Florida’s Citizens Property Insurance Corporation hopes to see ‘relatively better pricing’ in its risk transfer programme for 2015, including in a new catastrophe bond expected to come to market via a new issuing vehicle, Everglades Re II Ltd.
In the coming weeks Florida Citizens is expected to establish a brand new special purpose insurance vehicle named Everglades Re II Ltd., in order to continue its use of the capital markets and insurance-linked securities (ILS) investors as a source of collateralized reinsurance protection for 2015.
For the 2014 hurricane season Florida Citizens had in place $3.269 billion of reinsurance and risk transfer, with $1.59 billion coming from traditional reinsurance markets and $1.75 billion from the capital markets thanks to its $1.5 billion Everglades Re Ltd. (Series 2014-1) and the $250m Everglades Re Ltd. (Series 2013-1).
For 2015 Citizens wants to increase the amount of risk transfer and reinsurance protection it has to $4.05 billion, to be sourced from both the traditional and alternative reinsurance (or ILS) markets.
$1.317 billion of reinsurance cover is expiring before the 2015 wind season and $1.95 billion will be carried over, consisting of the $1.75 billion of cat bonds and $202m of multi-year traditional reinsurance. All of this cover is on an aggregate basis, which is part of Citizens strategic push to become better protected.
That means Citizens will be looking for approximately $2.1 billion of additional risk transfer for the 2015 season. When putting this coverage in place it will follow its strategy of aiming to eliminate any assessment potential for a 1-in-100 year storm event, to protect its accumulated surplus, to use aggregate covers to protect against multiple storms, to protect commercial non-residential exposure, and to optimise use of traditional and capital markets while using multi-year covers to stagger its future renewals.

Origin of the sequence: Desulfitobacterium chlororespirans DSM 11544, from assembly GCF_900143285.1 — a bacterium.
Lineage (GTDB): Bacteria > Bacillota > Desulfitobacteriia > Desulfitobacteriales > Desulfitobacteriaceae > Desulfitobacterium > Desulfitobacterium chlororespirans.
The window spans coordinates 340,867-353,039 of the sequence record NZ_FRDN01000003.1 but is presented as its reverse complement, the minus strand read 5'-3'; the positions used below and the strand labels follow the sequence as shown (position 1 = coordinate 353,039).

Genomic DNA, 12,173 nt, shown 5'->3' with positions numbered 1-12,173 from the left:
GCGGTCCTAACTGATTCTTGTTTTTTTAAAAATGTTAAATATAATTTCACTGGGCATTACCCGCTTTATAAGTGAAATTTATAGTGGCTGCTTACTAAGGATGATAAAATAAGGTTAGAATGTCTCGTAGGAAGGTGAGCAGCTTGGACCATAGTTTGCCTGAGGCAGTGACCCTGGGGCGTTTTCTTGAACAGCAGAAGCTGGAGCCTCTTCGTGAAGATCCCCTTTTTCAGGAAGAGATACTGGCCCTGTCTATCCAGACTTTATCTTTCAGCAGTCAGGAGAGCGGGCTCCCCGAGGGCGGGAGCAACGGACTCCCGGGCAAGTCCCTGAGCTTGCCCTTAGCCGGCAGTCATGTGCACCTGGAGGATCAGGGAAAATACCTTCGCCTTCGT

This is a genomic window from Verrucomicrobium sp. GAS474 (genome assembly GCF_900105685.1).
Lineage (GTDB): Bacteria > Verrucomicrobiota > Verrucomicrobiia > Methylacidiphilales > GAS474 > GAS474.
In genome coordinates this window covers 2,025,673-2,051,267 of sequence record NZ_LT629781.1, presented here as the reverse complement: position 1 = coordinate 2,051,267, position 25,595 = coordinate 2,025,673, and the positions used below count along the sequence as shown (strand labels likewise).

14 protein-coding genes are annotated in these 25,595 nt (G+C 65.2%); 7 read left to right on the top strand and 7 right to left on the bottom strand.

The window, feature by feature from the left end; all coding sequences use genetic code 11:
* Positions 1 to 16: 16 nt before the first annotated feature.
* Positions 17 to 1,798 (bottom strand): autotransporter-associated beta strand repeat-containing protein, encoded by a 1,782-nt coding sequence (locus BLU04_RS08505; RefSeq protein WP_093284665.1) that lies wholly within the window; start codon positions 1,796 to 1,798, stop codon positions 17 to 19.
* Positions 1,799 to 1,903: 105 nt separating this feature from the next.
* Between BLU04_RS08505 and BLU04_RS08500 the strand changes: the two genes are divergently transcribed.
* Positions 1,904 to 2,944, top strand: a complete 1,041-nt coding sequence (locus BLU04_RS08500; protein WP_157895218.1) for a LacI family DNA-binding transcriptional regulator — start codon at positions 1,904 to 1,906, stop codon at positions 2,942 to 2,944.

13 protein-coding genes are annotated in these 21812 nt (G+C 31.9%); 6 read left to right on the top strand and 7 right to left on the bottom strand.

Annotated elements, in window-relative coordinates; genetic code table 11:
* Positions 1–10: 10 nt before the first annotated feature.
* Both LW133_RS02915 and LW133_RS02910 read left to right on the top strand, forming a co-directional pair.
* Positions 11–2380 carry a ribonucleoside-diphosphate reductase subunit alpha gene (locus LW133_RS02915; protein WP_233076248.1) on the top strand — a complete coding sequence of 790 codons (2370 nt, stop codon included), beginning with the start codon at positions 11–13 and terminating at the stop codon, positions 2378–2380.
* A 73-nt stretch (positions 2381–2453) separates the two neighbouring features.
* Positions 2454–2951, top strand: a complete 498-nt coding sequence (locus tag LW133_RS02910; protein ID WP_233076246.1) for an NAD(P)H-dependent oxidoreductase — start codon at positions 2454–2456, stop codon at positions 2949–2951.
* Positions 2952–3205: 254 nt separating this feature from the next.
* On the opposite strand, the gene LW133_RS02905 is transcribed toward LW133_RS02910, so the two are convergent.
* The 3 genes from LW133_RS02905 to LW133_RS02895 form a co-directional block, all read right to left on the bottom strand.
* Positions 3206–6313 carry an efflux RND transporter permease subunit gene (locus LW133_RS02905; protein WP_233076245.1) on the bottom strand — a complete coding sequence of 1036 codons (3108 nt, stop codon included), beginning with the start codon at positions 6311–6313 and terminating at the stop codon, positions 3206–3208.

Citizens has already had some initial discussions with capital market investors and expects to see strong demand and relatively better pricing (compared to 2014) within its risk transfer programme for this year, comments made in a recent board meeting explain.
Jennifer Montero, Florida Citizens CFO, commented during the board meeting that on the traditional side of the renewal, some quotes have already been received from reinsurance market players and the figures seen so far are favourable in terms of pricing.
Citizens dedicated catastrophe bond strategy team met in late February to discuss structuring and risk transfer needs for 2015, Montero explained. For this year a new SPI will be formed, named Everglades Re II. SPI’s tend to last five years for use in catastrophe bond programmes and Everglades Re Ltd. was formed in April 2012, so it makes sense to launch an Everglades Re II Ltd. for the 2015 cat bond.
Montero said that Citizens would be meeting with potential investors in the week commencing April 20th, which suggests that an Everglades Re II 2015-1 cat bond offering will be launched just before that date.
“Current market conditions continue to be promising where the cost of risk transfer is low and demand is high,” Montero explained, referring to the Everglades Re II catastrophe bond issue.
The goal in the 2015 risk transfer programme is to focus on the coastal account, so Citizens most exposed policyholders, and to completely eliminate the need for assessments after a 1-in-100 year hurricane event.
Montero said that if Citizens succeeds in placing all of the reinsurance and catastrophe bond risk transfer that it wants to in 2015 then the goal of protecting itself up to the 1-in-100 year storm point will be reached.
With appetite for access to catastrophe insurance risks so high in both traditional reinsurance and capital markets right now, it seems likely Citizens will reach this goal and at relatively attractive pricing compared to a year ago.
We will update you as soon as any details of a new Florida Citizens catastrophe bond emerge, using the soon to be established Everglades Re II Ltd. special purpose insurer (SPI).